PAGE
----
There are many forms of pest control, including dispersal, trapping, and pest-proofing the affected environment. The chosen method should cause the least suffering possible to the creatures causing the nuisance. This is why The Human Society International/UK is campaigning for a ban on the sale of rodent glue traps.
What is a glue trap?
A glue trap consists of a piece of board or plastic coated with an adhesive and is designed to ensnare any small creature coming into contact with its surface. These are typically used to trap rats and mice.
Why ban glue traps?
These traps are designed to capture and not kill, which means the trapped animal is subjected to suffering for hours or even days. The creature can die from suffocation as the glue clogs up its mouth or nose, and some animals have chewed off limbs or torn skin in their struggle for freedom. These traps are currently readily available to buy in the UK.
The HSI/UK Unstuck campaign
The Unstuck campaign aims to make it illegal to sell glue traps in the UK. Although it is not yet law, the HSI has managed to persuade major wholesalers and retailers to withdraw the product from sale. According to the Animal Welfare Act 2006, it is an offence if a person acts or his failure to act causes an animal to suffer, so given the research that the HSI/UK has undertaken, many people are at risk of committing an offence.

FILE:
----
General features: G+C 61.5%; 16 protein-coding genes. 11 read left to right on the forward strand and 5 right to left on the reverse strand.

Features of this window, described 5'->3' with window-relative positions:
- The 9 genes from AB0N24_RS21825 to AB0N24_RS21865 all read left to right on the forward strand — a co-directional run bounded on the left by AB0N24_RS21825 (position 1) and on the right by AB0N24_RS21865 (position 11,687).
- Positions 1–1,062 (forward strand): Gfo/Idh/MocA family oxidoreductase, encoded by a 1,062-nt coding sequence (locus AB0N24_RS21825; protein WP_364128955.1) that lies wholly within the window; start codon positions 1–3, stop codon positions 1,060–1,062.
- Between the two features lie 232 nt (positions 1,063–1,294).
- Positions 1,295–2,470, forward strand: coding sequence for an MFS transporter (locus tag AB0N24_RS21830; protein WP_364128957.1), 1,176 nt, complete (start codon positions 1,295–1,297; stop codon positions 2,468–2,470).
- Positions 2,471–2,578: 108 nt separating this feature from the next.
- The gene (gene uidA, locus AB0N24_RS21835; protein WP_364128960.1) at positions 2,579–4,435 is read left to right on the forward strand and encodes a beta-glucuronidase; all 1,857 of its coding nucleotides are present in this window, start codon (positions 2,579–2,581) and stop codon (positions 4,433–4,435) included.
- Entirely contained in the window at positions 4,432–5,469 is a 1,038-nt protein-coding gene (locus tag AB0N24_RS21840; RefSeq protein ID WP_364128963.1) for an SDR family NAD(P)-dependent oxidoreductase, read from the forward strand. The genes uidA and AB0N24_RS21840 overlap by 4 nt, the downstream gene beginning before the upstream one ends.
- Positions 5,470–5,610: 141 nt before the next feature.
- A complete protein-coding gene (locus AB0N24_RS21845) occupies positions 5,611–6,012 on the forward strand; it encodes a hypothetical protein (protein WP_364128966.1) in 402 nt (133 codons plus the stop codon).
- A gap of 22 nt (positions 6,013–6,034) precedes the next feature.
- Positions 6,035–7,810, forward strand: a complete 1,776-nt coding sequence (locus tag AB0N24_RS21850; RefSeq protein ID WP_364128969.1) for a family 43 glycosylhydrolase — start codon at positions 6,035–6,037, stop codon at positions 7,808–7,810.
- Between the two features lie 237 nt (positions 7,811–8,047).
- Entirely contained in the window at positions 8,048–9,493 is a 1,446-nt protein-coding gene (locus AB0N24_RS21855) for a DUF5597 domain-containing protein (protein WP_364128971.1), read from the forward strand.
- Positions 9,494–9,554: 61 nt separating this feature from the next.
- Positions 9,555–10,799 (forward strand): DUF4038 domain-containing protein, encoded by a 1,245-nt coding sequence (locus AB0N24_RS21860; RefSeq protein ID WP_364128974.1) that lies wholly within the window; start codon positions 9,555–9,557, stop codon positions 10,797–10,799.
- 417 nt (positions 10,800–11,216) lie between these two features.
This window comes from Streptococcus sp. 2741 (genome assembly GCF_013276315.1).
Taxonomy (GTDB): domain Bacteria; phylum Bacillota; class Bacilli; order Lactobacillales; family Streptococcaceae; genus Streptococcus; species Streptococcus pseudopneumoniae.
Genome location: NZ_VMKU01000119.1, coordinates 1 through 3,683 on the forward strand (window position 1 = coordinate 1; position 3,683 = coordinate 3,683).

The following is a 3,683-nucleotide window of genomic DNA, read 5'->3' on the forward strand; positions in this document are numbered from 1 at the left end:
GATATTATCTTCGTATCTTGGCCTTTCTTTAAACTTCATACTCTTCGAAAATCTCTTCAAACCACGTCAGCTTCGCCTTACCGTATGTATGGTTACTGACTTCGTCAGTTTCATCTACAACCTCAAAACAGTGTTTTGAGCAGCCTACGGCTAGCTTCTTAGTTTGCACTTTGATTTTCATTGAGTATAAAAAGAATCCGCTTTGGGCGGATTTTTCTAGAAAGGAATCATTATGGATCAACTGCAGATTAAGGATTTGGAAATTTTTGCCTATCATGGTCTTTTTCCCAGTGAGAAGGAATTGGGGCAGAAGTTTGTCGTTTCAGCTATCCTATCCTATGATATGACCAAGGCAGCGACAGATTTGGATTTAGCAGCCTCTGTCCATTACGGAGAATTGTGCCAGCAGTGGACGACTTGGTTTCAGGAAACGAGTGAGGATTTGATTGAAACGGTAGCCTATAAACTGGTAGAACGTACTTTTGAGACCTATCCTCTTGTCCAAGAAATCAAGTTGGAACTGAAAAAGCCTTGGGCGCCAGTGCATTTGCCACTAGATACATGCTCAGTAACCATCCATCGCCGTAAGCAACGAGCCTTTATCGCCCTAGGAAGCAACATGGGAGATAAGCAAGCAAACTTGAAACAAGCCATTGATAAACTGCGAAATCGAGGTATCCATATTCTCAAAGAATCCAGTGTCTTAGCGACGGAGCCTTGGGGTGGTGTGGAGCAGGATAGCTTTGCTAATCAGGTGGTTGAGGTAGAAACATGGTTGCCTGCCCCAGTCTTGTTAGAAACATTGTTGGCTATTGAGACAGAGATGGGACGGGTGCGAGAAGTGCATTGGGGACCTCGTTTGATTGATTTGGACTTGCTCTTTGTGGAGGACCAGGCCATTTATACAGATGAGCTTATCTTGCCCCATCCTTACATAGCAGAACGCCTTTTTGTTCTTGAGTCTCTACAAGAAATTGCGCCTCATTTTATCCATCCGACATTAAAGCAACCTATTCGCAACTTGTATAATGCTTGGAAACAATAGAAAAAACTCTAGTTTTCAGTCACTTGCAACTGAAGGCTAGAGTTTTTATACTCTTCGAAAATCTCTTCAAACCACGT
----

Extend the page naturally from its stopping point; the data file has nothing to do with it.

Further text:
As outlined in The Express, a yougov poll revealed that many people do not know what to do once the rodent is captured and illegally dispose of the trap with the animal still inside of it. Animals have been drowned, burnt or thrown away whilst still alive. Innocent wildlife and pets have also unnecessarily suffered when getting caught on a glue trap.
If you have a pest problem, it is always best to ensure that the law is followed by using a professional pest control company such as www.vvenv.co.uk who can deal with everything from mice infestations to nuisance bird management in the most humane way possible.
The HIS/UK Unstuck campaign has the support of the BPCA and the RSPCA, and they hope to follow New Zealand and Ireland’s lead in instigating a ban on glue traps for good.